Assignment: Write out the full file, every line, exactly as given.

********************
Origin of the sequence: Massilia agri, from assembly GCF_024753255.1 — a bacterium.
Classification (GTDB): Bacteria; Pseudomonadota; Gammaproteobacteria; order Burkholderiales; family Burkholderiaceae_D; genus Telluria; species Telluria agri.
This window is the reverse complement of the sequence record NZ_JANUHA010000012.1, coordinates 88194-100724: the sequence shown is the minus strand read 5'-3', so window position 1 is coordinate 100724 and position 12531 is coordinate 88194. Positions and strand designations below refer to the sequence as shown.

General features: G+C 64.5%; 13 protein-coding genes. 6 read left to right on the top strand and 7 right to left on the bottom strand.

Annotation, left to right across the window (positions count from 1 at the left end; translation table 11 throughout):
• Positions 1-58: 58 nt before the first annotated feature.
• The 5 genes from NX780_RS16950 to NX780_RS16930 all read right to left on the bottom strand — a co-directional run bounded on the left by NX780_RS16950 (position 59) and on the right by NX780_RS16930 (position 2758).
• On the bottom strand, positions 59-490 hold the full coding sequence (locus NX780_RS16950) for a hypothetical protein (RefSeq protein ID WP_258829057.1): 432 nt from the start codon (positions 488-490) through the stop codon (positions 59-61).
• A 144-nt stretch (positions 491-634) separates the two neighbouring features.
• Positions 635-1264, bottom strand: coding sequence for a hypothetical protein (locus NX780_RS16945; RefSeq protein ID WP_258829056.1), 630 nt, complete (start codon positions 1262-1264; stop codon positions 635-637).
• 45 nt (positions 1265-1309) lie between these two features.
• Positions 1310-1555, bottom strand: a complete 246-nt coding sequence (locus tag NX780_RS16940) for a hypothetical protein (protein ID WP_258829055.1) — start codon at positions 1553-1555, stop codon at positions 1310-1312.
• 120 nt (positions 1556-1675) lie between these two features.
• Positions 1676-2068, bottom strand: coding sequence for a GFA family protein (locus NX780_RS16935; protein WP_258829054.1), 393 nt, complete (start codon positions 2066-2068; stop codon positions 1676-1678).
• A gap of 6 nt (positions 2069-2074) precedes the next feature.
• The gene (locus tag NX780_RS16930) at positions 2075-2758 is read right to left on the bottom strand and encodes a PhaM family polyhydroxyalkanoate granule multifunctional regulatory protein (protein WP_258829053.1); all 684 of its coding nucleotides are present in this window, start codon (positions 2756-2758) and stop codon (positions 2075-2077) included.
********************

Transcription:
Origin of the sequence: Massilia agri, from assembly GCF_024753255.1 — a bacterium.
Classification (GTDB): Bacteria; Pseudomonadota; Gammaproteobacteria; order Burkholderiales; family Burkholderiaceae_D; genus Telluria; species Telluria agri.
This window is the reverse complement of the sequence record NZ_JANUHA010000012.1, coordinates 88194-100724: the sequence shown is the minus strand read 5'-3', so window position 1 is coordinate 100724 and position 12531 is coordinate 88194. Positions and strand designations below refer to the sequence as shown.

General features: G+C 64.5%; 13 protein-coding genes. 6 read left to right on the top strand and 7 right to left on the bottom strand.

Annotation, left to right across the window (positions count from 1 at the left end; translation table 11 throughout):
• Positions 1-58: 58 nt before the first annotated feature.
• The 5 genes from NX780_RS16950 to NX780_RS16930 all read right to left on the bottom strand — a co-directional run bounded on the left by NX780_RS16950 (position 59) and on the right by NX780_RS16930 (position 2758).
• On the bottom strand, positions 59-490 hold the full coding sequence (locus NX780_RS16950) for a hypothetical protein (RefSeq protein ID WP_258829057.1): 432 nt from the start codon (positions 488-490) through the stop codon (positions 59-61).
• A 144-nt stretch (positions 491-634) separates the two neighbouring features.
• Positions 635-1264, bottom strand: coding sequence for a hypothetical protein (locus NX780_RS16945; RefSeq protein ID WP_258829056.1), 630 nt, complete (start codon positions 1262-1264; stop codon positions 635-637).
• 45 nt (positions 1265-1309) lie between these two features.
• Positions 1310-1555, bottom strand: a complete 246-nt coding sequence (locus tag NX780_RS16940) for a hypothetical protein (protein ID WP_258829055.1) — start codon at positions 1553-1555, stop codon at positions 1310-1312.
• 120 nt (positions 1556-1675) lie between these two features.
• Positions 1676-2068, bottom strand: coding sequence for a GFA family protein (locus NX780_RS16935; protein WP_258829054.1), 393 nt, complete (start codon positions 2066-2068; stop codon positions 1676-1678).
• A gap of 6 nt (positions 2069-2074) precedes the next feature.
• The gene (locus tag NX780_RS16930) at positions 2075-2758 is read right to left on the bottom strand and encodes a PhaM family polyhydroxyalkanoate granule multifunctional regulatory protein (protein WP_258829053.1); all 684 of its coding nucleotides are present in this window, start codon (positions 2756-2758) and stop codon (positions 2075-2077) included.